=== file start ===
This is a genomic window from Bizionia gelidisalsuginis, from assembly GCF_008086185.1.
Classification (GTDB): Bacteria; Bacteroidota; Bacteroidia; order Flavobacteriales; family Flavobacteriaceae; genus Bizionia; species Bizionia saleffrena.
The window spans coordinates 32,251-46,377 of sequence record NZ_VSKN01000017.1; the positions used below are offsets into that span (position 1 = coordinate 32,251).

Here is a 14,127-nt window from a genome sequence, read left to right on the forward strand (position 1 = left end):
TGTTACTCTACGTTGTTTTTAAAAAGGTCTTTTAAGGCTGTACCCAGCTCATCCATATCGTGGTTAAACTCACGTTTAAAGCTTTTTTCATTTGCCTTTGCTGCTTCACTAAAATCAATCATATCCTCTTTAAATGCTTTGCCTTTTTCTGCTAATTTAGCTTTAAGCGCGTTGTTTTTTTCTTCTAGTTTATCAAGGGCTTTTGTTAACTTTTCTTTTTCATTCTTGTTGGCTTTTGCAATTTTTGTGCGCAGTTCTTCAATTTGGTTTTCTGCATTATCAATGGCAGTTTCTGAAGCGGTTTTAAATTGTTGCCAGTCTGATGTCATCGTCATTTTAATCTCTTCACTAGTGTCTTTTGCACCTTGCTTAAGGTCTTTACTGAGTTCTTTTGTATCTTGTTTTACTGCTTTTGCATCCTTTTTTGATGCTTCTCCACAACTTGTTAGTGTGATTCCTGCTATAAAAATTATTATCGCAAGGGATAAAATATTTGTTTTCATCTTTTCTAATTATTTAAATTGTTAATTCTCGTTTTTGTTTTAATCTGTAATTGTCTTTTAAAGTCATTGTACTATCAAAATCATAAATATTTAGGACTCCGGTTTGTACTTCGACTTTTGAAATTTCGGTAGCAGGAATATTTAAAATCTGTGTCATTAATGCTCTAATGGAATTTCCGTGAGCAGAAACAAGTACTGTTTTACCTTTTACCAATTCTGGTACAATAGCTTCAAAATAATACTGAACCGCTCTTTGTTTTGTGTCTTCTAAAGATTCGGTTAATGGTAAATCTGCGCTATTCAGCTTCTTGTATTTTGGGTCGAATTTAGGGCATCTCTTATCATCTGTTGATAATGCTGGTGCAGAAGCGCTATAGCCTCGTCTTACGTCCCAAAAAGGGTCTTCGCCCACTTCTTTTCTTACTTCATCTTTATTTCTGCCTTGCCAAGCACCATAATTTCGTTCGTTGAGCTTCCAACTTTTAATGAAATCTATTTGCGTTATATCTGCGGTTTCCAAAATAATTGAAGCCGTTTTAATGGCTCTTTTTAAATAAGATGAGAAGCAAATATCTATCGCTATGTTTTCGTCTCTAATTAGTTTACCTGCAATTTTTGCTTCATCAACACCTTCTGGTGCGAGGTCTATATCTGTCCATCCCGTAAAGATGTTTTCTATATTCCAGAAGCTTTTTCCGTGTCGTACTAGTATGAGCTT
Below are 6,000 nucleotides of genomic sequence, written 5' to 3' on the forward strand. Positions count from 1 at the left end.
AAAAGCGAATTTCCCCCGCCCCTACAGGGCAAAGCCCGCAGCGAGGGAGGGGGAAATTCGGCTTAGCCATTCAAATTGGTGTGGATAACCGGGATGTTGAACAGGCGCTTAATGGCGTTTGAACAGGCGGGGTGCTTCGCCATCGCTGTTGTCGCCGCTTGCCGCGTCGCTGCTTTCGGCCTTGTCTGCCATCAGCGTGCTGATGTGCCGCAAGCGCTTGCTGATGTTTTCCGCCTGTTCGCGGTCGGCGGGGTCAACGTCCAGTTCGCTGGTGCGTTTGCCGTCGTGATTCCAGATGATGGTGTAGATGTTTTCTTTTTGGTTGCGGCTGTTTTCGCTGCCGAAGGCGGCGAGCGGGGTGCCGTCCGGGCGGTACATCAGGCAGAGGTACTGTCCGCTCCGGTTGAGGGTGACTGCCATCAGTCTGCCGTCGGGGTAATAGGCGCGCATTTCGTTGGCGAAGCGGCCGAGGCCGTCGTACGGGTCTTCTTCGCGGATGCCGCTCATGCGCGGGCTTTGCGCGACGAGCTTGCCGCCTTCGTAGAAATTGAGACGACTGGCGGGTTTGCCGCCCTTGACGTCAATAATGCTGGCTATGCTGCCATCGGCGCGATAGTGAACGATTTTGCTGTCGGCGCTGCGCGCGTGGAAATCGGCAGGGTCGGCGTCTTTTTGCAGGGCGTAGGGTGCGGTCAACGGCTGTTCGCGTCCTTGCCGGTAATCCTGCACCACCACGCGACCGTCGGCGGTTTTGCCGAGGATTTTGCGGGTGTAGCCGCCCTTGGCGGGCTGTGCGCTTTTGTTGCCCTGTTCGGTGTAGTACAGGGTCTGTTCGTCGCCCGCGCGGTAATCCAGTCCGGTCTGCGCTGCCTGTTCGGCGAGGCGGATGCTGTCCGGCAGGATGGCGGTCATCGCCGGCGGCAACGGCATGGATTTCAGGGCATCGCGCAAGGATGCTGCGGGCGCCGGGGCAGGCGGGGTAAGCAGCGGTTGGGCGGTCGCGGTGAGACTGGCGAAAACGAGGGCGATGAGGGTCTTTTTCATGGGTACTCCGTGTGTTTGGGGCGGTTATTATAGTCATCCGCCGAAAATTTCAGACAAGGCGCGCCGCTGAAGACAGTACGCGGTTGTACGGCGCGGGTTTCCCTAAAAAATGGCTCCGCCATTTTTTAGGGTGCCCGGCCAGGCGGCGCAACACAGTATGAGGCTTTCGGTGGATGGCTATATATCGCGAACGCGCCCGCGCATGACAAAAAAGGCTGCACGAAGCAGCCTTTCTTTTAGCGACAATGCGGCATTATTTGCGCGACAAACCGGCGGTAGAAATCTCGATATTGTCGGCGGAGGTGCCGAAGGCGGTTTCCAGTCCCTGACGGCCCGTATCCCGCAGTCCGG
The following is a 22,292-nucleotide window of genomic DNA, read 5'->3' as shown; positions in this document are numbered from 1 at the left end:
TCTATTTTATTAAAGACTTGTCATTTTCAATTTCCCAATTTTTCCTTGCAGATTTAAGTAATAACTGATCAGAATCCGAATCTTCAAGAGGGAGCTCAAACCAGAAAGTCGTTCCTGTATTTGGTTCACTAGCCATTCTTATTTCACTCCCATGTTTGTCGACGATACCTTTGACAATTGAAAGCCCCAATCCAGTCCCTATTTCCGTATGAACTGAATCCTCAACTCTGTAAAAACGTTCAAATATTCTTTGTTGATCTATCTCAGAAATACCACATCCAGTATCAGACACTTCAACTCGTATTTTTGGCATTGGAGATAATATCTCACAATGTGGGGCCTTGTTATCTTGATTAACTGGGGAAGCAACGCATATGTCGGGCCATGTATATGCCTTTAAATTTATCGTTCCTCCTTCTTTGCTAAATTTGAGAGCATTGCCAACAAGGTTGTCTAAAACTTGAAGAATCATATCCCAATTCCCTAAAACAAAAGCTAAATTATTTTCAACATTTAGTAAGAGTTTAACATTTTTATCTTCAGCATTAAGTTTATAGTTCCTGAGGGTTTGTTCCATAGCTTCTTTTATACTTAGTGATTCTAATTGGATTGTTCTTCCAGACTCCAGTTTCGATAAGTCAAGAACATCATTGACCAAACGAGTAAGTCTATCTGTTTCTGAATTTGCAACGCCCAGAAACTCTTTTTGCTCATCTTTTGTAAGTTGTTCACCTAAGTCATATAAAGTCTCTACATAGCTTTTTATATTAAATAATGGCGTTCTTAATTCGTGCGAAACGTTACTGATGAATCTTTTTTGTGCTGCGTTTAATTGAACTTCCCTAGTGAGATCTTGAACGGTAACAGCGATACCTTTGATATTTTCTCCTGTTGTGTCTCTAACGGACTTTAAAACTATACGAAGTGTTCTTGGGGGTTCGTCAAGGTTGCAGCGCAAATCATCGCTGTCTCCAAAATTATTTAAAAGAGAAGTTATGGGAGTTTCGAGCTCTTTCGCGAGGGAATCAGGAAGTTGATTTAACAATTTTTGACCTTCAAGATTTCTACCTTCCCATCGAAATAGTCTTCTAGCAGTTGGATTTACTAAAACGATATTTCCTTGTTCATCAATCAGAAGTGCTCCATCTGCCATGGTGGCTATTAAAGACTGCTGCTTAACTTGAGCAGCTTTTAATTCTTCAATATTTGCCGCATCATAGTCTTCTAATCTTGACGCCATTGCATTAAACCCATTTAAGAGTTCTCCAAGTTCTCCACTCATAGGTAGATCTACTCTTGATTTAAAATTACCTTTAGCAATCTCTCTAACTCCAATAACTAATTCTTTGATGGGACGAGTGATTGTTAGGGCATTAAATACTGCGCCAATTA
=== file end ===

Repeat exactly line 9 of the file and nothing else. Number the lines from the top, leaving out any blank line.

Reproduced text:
TCTATTTTATTAAAGACTTGTCATTTTCAATTTCCCAATTTTTCCTTGCAGATTTAAGTAATAACTGATCAGAATCCGAATCTTCAAGAGGGAGCTCAAACCAGAAAGTCGTTCCTGTATTTGGTTCACTAGCCATTCTTATTTCACTCCCATGTTTGTCGACGATACCTTTGACAATTGAAAGCCCCAATCCAGTCCCTATTTCCGTATGAACTGAATCCTCAACTCTGTAAAAACGTTCAAATATTCTTTGTTGATCTATCTCAGAAATACCACATCCAGTATCAGACACTTCAACTCGTATTTTTGGCATTGGAGATAATATCTCACAATGTGGGGCCTTGTTATCTTGATTAACTGGGGAAGCAACGCATATGTCGGGCCATGTATATGCCTTTAAATTTATCGTTCCTCCTTCTTTGCTAAATTTGAGAGCATTGCCAACAAGGTTGTCTAAAACTTGAAGAATCATATCCCAATTCCCTAAAACAAAAGCTAAATTATTTTCAACATTTAGTAAGAGTTTAACATTTTTATCTTCAGCATTAAGTTTATAGTTCCTGAGGGTTTGTTCCATAGCTTCTTTTATACTTAGTGATTCTAATTGGATTGTTCTTCCAGACTCCAGTTTCGATAAGTCAAGAACATCATTGACCAAACGAGTAAGTCTATCTGTTTCTGAATTTGCAACGCCCAGAAACTCTTTTTGCTCATCTTTTGTAAGTTGTTCACCTAAGTCATATAAAGTCTCTACATAGCTTTTTATATTAAATAATGGCGTTCTTAATTCGTGCGAAACGTTACTGATGAATCTTTTTTGTGCTGCGTTTAATTGAACTTCCCTAGTGAGATCTTGAACGGTAACAGCGATACCTTTGATATTTTCTCCTGTTGTGTCTCTAACGGACTTTAAAACTATACGAAGTGTTCTTGGGGGTTCGTCAAGGTTGCAGCGCAAATCATCGCTGTCTCCAAAATTATTTAAAAGAGAAGTTATGGGAGTTTCGAGCTCTTTCGCGAGGGAATCAGGAAGTTGATTTAACAATTTTTGACCTTCAAGATTTCTACCTTCCCATCGAAATAGTCTTCTAGCAGTTGGATTTACTAAAACGATATTTCCTTGTTCATCAATCAGAAGTGCTCCATCTGCCATGGTGGCTATTAAAGACTGCTGCTTAACTTGAGCAGCTTTTAATTCTTCAATATTTGCCGCATCATAGTCTTCTAATCTTGACGCCATTGCATTAAACCCATTTAAGAGTTCTCCAAGTTCTCCACTCATAGGTAGATCTACTCTTGATTTAAAATTACCTTTAGCAATCTCTCTAACTCCAATAACTAATTCTTTGATGGGACGAGTGATTGTTAGGGCATTAAATACTGCGCCAATTA